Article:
America gets downgraded

Standard & Poor's cuts the US credit rating from AAA for the first time in history on political bickering and budget largess.

By Anthony Mirhaydari Aug 5, 2011 8:59PM

We knew it was coming. But it was still a shock. Late Friday night, credit analysts at Standard & Poor's downgraded the U.S. sovereign debt rating to AA+ and warned that a cut to AA is possible within the next two years. The cut means that instead of ranking with most of the world's strongest economies -- those of Austria, Norway, Germany, Australia and others -- we now join AA credit risks including China, Bermuda, Kuwait, Slovenia, Spain and Qatar.

 

The problem was the debacle that was the debt ceiling debate. As part of the deal, analysts at Standard & Poor's were looking for $4 trillion in cuts over 10 years. Congress gave them a little more than half of that through gimmickry, untested "committees" and a political sideshow that didn't exactly instill confidence.

 

After S&P analysts took such a specific public position on the budget debate, I didn't see how they could walk away from their threats now. Not after the bugling of the rating agencies during the housing bust. Not after their poor performance heading into the eurozone crisis. And while competitors Moody's and Fitch reaffirmed their AAA ratings this week, S&P did the inevitable: It called us out. 

 

Post continues below.

The S&P team cited a "contentious" political process and a fiscal consolidation plan that "falls short" as the primary reasons for the downgrade.

 

In their words: "More broadly, the downgrade reflects our view that the effectiveness, stability, and predictability of American policymaking and political institutions have weakened at a time of ongoing fiscal and economic challenges to a degree more than we envisioned when we assigned a negative outlook to the rating on April 18, 2011."

 

More from MSN Money

The problem, which has been the focus of my recent commentary, is that politicians are simply making a mess of things at a time of extreme economic fragility. I said this earlier Friday in response to the harrowing market losses seen over the past few days:

 

The sell-off that started with the realization that politicians, harboring a toxic mix of immense naivete and undeserved self-assuredness, were willing to toy with the very foundations of the global financial system: U.S. Treasury bonds. These are the "risk-free" assets by which all other securities are judged, the oxygen that sustains the world of high finance.
This has shaken confidence and fueled a mini-financial panic not unlike what happened in fall 2008 when the Bush administration's first bank bailout proposal was defeated in the House of Representatives and Lehman Bros. was allowed to fail.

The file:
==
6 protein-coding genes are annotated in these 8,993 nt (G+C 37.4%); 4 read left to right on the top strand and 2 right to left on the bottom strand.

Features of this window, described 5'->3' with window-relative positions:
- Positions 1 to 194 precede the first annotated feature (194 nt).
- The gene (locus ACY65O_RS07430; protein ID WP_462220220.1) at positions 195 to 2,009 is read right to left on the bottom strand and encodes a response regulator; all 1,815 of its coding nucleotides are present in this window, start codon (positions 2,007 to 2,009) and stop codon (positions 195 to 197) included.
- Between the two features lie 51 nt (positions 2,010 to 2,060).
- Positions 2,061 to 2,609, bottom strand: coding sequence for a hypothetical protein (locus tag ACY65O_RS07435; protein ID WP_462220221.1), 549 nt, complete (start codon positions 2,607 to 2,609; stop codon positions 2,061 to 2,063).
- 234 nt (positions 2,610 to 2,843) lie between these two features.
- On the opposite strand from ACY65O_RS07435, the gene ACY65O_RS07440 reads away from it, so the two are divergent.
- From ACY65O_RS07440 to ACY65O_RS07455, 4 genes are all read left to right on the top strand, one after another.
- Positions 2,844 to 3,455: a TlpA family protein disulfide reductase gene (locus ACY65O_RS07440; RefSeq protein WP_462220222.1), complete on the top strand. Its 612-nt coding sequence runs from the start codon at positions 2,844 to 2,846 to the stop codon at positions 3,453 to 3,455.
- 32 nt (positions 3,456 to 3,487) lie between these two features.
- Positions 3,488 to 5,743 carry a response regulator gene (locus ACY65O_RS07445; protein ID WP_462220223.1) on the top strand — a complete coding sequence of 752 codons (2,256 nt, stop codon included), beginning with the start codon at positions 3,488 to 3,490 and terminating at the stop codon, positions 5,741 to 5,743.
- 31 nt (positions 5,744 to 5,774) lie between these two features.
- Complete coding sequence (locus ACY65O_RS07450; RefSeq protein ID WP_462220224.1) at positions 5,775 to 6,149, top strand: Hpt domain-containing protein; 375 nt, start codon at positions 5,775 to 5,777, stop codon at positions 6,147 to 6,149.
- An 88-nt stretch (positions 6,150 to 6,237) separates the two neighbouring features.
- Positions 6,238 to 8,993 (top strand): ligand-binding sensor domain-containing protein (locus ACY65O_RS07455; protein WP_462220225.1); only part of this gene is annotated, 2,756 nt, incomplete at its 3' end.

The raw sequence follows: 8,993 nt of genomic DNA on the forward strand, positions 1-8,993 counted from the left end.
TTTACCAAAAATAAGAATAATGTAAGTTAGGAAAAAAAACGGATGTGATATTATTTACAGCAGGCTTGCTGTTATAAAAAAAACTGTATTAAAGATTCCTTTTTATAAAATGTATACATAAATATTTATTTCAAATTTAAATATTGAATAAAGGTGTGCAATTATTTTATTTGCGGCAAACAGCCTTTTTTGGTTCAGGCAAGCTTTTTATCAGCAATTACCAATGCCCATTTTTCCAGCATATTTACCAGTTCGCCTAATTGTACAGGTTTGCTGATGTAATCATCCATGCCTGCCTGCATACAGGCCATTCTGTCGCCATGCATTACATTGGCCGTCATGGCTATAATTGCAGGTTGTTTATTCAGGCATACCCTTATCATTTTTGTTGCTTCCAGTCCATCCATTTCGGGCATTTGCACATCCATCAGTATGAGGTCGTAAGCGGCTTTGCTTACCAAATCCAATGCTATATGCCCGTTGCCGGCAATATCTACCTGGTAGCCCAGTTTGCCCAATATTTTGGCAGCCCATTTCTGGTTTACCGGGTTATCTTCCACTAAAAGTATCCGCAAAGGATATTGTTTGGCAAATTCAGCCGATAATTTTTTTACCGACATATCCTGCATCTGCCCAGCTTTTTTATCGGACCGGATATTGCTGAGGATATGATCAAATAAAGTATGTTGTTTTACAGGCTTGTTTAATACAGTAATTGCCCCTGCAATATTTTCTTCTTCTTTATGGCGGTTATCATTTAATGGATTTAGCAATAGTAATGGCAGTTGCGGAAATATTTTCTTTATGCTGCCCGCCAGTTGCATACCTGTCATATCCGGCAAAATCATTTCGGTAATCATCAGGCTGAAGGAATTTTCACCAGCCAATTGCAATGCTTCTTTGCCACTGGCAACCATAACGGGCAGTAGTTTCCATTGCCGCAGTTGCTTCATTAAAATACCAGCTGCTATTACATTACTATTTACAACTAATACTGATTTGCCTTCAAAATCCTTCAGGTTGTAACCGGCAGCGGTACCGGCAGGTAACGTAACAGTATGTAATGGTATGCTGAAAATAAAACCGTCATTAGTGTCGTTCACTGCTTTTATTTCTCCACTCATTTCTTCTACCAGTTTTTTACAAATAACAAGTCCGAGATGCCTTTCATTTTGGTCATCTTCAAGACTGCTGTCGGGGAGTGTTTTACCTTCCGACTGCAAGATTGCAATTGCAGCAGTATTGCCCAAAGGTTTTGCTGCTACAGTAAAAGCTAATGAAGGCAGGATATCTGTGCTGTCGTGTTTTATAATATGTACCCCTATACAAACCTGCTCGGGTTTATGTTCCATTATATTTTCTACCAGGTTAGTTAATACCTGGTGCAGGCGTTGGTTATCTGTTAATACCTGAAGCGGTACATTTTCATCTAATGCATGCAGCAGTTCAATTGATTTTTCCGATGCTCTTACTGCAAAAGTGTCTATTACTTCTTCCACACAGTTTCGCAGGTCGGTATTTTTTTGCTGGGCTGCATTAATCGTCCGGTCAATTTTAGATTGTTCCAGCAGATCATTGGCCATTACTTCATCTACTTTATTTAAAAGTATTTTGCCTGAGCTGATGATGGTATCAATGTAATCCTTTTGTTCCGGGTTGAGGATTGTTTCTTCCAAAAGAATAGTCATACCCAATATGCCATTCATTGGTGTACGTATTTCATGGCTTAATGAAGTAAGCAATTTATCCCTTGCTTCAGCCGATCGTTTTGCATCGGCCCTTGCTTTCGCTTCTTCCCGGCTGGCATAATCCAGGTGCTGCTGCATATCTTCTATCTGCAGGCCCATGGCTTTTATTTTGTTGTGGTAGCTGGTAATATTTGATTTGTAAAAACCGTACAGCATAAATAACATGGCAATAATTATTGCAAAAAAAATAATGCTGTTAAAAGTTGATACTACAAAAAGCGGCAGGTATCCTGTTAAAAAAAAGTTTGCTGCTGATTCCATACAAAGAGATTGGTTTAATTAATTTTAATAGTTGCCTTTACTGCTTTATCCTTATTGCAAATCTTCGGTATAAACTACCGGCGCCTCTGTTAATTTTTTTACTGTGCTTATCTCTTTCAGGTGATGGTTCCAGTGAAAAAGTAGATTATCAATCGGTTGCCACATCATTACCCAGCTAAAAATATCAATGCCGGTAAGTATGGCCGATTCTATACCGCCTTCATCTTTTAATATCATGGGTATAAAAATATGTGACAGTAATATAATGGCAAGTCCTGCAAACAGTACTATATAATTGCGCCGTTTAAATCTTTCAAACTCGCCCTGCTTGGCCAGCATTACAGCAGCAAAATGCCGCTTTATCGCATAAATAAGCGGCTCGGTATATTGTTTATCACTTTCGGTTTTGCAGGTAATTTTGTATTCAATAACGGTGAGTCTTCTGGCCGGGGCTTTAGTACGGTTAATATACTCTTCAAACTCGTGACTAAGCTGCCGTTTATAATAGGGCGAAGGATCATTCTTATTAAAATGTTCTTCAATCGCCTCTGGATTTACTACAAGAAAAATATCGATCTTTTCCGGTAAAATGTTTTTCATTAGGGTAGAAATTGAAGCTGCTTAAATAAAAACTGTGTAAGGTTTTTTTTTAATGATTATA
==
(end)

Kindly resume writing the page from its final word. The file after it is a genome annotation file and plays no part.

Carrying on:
With the economy just trying to recover from a painful one-two punch of Japanese supply chain disruptions and an energy price spike, the political games in Washington, D.C., and the nervous "what if" debt default scenarios were too much. Whatever positive momentum we had in June and early July faded.

It's not just about tackling the debt problem. It's about doing it in a way that doesn't sink the economy. That was the focus of a blog post from July 29 ("Is the Tea Party ruining the economy -- again?") in which I outlined a three-step solution:

 

It took a long time to get us into this mess, and it's going to take a long time to get out. The first priority is ending the debt crisis before we have a repeat of the 2008 nightmare. The time for compromise is now. Second, we need a credible medium-term fiscal consolidation plan. Third, we need to look at ways to get the economy and the jobs market back on track. I suggested two ideas a few weeks ago.
And the thing is, the extreme position of the Tea Party -- massive spending cuts now with no tax reform -- is out of touch with where most Americans are, based on recent polling. This crisis isn't necessary. And the people don't want it.

Now, after one of the worst runs in stock market history, traders will spend an entire weekend reviewing and considering the implications of Friday's historic credit downgrade. They won't be good. And that sets the stage for another difficult day for stocks when the market reopens on Monday.

 

My newsletter subscribers have been well positioned for the market chaos with targeted short positions and are up 4.5% for the month vs. a 7.2% loss for the S&P 500. Highlights include short positions in Saks (SKS) and CarMax (KMX), which have been posted to my Edge Letter sample portfolio to track recommendations for my MSN Money readers in real time.